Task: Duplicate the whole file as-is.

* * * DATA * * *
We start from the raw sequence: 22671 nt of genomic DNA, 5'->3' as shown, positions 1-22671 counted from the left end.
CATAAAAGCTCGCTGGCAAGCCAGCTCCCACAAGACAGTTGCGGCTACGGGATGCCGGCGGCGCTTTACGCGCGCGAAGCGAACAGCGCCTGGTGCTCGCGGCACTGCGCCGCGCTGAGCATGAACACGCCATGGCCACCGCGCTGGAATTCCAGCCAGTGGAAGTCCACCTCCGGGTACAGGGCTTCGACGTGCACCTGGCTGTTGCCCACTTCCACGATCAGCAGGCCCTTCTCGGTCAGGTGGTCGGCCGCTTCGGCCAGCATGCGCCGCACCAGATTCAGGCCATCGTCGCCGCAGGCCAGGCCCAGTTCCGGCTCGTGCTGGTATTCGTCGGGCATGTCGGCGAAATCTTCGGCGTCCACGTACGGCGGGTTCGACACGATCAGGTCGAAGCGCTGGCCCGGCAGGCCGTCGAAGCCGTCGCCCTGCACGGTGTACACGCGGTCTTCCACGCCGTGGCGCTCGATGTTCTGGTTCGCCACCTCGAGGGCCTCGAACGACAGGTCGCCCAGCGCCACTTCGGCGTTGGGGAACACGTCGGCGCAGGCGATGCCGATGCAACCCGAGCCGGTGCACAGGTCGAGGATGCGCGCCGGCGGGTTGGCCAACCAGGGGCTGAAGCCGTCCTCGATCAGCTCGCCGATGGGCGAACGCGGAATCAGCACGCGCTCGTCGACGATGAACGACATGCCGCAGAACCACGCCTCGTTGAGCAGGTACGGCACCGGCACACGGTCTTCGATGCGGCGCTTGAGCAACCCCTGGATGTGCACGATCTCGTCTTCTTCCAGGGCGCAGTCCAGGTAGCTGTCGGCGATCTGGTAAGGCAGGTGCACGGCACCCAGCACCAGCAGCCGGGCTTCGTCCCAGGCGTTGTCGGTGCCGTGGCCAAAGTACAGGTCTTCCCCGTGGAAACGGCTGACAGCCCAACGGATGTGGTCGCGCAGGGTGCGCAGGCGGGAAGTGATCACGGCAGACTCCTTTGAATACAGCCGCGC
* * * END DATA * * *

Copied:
We start from the raw sequence: 22671 nt of genomic DNA, 5'->3' as shown, positions 1-22671 counted from the left end.
CATAAAAGCTCGCTGGCAAGCCAGCTCCCACAAGACAGTTGCGGCTACGGGATGCCGGCGGCGCTTTACGCGCGCGAAGCGAACAGCGCCTGGTGCTCGCGGCACTGCGCCGCGCTGAGCATGAACACGCCATGGCCACCGCGCTGGAATTCCAGCCAGTGGAAGTCCACCTCCGGGTACAGGGCTTCGACGTGCACCTGGCTGTTGCCCACTTCCACGATCAGCAGGCCCTTCTCGGTCAGGTGGTCGGCCGCTTCGGCCAGCATGCGCCGCACCAGATTCAGGCCATCGTCGCCGCAGGCCAGGCCCAGTTCCGGCTCGTGCTGGTATTCGTCGGGCATGTCGGCGAAATCTTCGGCGTCCACGTACGGCGGGTTCGACACGATCAGGTCGAAGCGCTGGCCCGGCAGGCCGTCGAAGCCGTCGCCCTGCACGGTGTACACGCGGTCTTCCACGCCGTGGCGCTCGATGTTCTGGTTCGCCACCTCGAGGGCCTCGAACGACAGGTCGCCCAGCGCCACTTCGGCGTTGGGGAACACGTCGGCGCAGGCGATGCCGATGCAACCCGAGCCGGTGCACAGGTCGAGGATGCGCGCCGGCGGGTTGGCCAACCAGGGGCTGAAGCCGTCCTCGATCAGCTCGCCGATGGGCGAACGCGGAATCAGCACGCGCTCGTCGACGATGAACGACATGCCGCAGAACCACGCCTCGTTGAGCAGGTACGGCACCGGCACACGGTCTTCGATGCGGCGCTTGAGCAACCCCTGGATGTGCACGATCTCGTCTTCTTCCAGGGCGCAGTCCAGGTAGCTGTCGGCGATCTGGTAAGGCAGGTGCACGGCACCCAGCACCAGCAGCCGGGCTTCGTCCCAGGCGTTGTCGGTGCCGTGGCCAAAGTACAGGTCTTCCCCGTGGAAACGGCTGACAGCCCAACGGATGTGGTCGCGCAGGGTGCGCAGGCGGGAAGTGATCACGGCAGACTCCTTTGAATACAGCCGCGC